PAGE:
- Bring a list of inquiries and/or issues you want answered during your session.
- Ensure that you have enough rest before your appointment, so that your body is sufficiently rested and prepared for the treatment session.
- Stay hydrated by drinking plenty of water before and after your appointment, as this will help with muscle recovery and soreness after the session is over.
- Avoid eating a large meal before the appointment, as this may make it difficult to focus on the exercises or treatments during the session
HOW PHYSIOTHERAPHY IS DONE
Physiotherapists use a range of techniques to assess the patient’s needs and develop an individualized treatment plan. This may include exercises to improve strength and flexibility; hands-on treatments such as massage or joint mobilization; electrical stimulation; heat and cold therapies; hydrotherapy (water-based exercises); lifestyle advice; or referral for further investigations.
- Assess the patient’s medical history and current physical condition to determine if they are suitable for the procedure.
- Prepare all necessary equipment, such as cushions, straps, and weights, to be used during the procedure.
- Ensure that the area where the procedure will take place is clean and free of any debris or objects that may interfere with it.
- Explain to the patient what will happen during each step of the procedure and how long it will take to complete it.
- Ask for consent from the patient before beginning any treatment or exercise program during a session of physiotherapy.
- Provide verbal instructions throughout each step of a physiotherapy session so that patients understand what is expected from them in order to achieve maximum benefit from their treatments or exercises programs.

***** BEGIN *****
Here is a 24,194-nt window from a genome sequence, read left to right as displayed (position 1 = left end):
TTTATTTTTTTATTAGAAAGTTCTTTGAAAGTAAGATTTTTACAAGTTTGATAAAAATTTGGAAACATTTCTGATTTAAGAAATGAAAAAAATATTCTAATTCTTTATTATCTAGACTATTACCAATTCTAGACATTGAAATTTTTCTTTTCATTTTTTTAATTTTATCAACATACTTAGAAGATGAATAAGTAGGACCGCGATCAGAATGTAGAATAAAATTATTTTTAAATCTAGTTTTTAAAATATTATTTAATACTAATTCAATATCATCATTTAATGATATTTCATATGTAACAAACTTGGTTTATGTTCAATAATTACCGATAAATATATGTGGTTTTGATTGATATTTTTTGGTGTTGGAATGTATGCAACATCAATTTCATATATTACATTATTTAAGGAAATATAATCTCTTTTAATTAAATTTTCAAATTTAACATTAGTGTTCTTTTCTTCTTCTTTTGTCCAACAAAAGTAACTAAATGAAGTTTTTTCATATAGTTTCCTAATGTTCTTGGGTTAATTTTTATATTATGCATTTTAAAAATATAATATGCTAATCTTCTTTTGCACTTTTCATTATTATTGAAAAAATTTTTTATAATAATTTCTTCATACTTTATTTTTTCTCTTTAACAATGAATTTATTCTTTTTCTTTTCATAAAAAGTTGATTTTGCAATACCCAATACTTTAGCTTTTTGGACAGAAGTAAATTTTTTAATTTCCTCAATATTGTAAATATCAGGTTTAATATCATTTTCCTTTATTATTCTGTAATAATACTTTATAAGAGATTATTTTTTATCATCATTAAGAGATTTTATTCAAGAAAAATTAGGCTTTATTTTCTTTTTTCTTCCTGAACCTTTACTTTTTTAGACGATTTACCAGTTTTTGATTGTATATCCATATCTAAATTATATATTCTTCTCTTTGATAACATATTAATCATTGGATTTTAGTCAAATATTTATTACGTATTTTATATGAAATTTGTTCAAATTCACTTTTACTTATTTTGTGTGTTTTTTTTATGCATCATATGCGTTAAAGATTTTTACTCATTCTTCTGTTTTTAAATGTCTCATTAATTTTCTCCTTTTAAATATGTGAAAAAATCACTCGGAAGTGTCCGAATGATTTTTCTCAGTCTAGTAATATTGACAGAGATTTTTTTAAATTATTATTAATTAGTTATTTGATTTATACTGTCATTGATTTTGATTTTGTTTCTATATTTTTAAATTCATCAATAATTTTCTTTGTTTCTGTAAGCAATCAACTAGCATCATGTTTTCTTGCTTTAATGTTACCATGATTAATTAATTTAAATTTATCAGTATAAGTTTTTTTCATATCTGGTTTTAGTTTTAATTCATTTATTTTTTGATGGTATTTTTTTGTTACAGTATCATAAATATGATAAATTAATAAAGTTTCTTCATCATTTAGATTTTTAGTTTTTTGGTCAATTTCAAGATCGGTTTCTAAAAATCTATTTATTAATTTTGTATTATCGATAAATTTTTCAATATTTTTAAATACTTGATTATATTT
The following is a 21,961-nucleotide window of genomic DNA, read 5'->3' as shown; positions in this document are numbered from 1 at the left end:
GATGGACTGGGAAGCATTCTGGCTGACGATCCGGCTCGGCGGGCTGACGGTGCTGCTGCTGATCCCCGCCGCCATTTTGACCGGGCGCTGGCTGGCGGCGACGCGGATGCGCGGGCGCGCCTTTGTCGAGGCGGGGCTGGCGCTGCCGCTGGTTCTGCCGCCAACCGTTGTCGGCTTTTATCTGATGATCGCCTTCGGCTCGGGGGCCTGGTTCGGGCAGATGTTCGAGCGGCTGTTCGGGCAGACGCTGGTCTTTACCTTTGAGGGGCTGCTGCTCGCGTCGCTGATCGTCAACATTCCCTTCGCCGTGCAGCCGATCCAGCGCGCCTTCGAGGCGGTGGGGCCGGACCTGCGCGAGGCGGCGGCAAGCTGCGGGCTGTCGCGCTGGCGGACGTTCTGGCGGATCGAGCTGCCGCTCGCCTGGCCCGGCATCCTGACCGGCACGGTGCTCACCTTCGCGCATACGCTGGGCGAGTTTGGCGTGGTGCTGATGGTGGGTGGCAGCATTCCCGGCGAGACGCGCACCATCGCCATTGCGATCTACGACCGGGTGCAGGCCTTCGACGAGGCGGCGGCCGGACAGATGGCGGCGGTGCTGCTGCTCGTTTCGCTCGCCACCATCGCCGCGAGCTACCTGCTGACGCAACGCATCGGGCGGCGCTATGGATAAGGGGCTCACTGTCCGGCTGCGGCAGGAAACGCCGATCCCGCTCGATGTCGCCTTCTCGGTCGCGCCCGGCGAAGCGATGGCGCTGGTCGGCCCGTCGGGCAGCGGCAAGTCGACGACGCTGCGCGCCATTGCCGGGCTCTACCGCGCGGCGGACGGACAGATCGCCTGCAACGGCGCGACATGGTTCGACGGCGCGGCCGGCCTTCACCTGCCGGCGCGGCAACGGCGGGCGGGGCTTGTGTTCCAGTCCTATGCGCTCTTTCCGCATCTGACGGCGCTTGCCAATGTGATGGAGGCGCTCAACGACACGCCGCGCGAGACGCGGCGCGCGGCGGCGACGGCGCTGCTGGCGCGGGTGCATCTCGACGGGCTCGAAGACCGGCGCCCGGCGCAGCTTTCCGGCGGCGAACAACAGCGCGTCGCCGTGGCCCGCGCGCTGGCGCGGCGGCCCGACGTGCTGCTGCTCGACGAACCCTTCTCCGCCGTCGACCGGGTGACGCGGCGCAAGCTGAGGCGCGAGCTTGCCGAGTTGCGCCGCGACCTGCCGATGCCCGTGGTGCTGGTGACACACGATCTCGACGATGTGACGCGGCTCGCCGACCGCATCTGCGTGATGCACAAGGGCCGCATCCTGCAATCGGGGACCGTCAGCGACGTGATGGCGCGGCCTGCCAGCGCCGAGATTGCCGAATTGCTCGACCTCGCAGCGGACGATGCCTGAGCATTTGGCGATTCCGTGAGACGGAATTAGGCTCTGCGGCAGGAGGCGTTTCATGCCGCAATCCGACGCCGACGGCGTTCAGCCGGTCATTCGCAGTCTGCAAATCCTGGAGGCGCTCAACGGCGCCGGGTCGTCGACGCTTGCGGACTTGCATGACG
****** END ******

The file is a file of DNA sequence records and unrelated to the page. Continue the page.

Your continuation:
- Encourage patients to ask questions throughout their sessions so that they can gain more insight into how best to use their treatments or exercise programs in order to get optimal results from them.
- Monitor patients’ progress throughout their physiotherapy sessions, making adjustments as needed based on feedback provided by patients about how they are feeling at any given moment during a session of physiotherapy treatment or exercise program .
- Provide appropriate stretches and exercises tailored specifically for each patient’s needs in order to help them achieve maximum benefit from their treatments or exercise programs .
- Adjust treatment plans as needed based on feedback received from patients about how they are feeling during a session of physiotherapy treatment or exercise program .
- Provide positive reinforcement and encouragement throughout each step of a physiotherapy session in order for patients to feel comfortable continuing on with their treatments or exercise programs, even when progress is slow going at times .
Monitor the patient's response to treatment, including pain level, range of motion, and overall progress.
Reassess the patient's condition and adjust treatment plan as needed.
SIDE EFFECTS OF PHYSIOTHERAPHY
The most frequent negative effects of physiotherapy include:
- Soreness and/or stiffness in the treated region.
- Bruising or swelling in the area that was treated.
- Muscle spasms or cramps due to increased activity and stretching of muscles.
- Nerve irritation due to pressure applied during treatment.
- Headache due to increased blood flow to the head from treatments such as massage or ultrasound therapy.
- Dizziness from certain exercises, such as those involving balance or spinning around quickly (vertigo).